2. The 48V refers to the total battery voltage. These can be 8x6V batteries, 4x12V batteries or even 16×3.2V cells.
      3. 4x270W=1080W*3hours a day = 3240Wh. you need to recharge the battery in one day. Your battery capacity is 4800Wh. You need at least 6 of these panels to recharge the battery. I recommend using my calculator here

  6. Hi. I am a little confused on the powering of an inverter. I have a Magnum 4000 watt inverter with e-panel. It is a 24 volt system. I have 4 L16 x 6 volt Rolls Surrettes batteries (450 amp hr). Cables to inverter are 2 gauge and are factory crimped (about 4 feet long). I have 500 watts of solar and 500 watts of micro hydro (approx). I have been running a 16 cu. ft refrigerator, 7. 5 cu. ft. freezer, 2 tv’s, led lights, computer for almost 10 years on these flooded batteries with no major issues. I recognize my batteries are at end of life and am looking to replace them with lithium. it would seem to me using your recommendations that I do not have enough battery power at 24 volts to run my inverter properly. Am I correct?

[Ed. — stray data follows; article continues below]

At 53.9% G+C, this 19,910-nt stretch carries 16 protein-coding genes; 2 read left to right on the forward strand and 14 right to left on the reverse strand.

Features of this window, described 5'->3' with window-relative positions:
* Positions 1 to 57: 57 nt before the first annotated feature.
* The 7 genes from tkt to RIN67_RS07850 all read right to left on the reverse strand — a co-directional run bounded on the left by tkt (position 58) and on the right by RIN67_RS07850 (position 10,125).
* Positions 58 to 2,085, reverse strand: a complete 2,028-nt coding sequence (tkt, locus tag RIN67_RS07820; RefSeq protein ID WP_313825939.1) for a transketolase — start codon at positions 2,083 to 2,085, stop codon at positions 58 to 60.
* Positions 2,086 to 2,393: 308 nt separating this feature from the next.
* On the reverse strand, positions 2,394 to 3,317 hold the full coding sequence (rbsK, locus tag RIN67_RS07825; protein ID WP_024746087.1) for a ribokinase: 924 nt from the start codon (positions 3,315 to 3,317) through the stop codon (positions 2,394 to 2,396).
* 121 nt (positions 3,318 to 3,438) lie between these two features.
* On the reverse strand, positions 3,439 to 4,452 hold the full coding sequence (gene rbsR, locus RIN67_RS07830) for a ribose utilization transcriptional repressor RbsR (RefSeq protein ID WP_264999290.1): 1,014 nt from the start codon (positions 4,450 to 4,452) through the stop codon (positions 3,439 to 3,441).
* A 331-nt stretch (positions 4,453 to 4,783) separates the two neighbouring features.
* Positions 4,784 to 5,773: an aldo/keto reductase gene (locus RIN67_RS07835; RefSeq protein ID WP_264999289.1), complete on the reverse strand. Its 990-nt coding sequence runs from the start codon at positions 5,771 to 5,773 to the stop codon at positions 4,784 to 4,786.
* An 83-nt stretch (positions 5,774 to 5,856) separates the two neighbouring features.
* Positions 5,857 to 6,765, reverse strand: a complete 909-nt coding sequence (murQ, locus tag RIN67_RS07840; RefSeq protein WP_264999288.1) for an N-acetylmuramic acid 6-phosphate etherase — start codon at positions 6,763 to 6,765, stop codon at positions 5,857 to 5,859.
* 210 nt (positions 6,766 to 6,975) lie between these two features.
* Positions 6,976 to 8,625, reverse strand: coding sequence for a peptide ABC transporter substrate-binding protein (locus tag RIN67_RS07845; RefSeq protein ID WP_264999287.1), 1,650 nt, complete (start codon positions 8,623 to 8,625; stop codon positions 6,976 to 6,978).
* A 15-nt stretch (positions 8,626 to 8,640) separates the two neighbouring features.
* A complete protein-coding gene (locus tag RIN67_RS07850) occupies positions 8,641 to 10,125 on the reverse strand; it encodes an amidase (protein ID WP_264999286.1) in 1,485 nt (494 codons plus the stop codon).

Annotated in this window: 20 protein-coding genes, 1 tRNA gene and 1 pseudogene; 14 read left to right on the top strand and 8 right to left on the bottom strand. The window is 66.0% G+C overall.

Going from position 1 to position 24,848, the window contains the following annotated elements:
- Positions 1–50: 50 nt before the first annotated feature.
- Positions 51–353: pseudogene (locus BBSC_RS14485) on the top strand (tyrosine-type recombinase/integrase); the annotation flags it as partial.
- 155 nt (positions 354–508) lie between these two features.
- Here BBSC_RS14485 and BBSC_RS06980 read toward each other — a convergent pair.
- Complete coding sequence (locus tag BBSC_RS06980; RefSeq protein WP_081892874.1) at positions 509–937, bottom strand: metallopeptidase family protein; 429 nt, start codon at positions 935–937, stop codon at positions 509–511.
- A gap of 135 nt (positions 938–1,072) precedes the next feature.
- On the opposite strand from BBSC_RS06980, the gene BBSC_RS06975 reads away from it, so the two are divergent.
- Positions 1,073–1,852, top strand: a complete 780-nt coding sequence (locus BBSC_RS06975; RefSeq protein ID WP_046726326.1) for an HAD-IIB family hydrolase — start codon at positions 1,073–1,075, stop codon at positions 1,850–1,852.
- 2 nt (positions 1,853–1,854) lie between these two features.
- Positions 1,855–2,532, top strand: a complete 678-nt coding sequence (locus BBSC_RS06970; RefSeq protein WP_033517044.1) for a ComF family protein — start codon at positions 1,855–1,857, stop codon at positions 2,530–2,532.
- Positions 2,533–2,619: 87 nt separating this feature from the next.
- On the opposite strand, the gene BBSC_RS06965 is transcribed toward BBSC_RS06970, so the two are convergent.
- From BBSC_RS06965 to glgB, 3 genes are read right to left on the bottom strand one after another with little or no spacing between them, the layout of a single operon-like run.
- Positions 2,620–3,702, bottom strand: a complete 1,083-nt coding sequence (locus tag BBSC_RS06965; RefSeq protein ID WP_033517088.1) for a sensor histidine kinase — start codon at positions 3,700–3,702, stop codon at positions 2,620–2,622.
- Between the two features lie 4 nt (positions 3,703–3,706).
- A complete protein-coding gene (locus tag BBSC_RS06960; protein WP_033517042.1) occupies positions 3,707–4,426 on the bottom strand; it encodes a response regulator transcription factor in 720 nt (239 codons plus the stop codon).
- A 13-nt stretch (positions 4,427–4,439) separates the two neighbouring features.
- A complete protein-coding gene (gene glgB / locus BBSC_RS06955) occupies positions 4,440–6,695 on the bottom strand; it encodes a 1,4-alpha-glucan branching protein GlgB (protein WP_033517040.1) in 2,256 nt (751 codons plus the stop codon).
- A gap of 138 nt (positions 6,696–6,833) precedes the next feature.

• If I read correctly, your battery is 24V @450Ah. You should only be drawing: 450Ah*0.2C=90A, but with a 4000W inverter you draw 166A.
      While you can draw more than double the C-rate, I do not advise it because you will degrade your batteries faster.
      Because you said you would change to lithium, you need a 24V battery with at least 332Ah to have a 0.5C.

  7. If I have a 3000w inverter and a 100ah battery and the load is small will it damage the battery? or will the battery still drain very fast?

    • If you have a lead-acid battery, you should only have a 240W load. (0.2C*100Ah*12V=240W) To have the recommended C-rate. You can always go higher than that, but your battery lifespan will reduce, and there will be additional losses because of heat generation. Plus your 3000W inverter probably uses +-50W standby power without any loads attached. If you have LiFePO4 then replace 0.2C by 0.5C or 1C (depending on the manufacturer specs).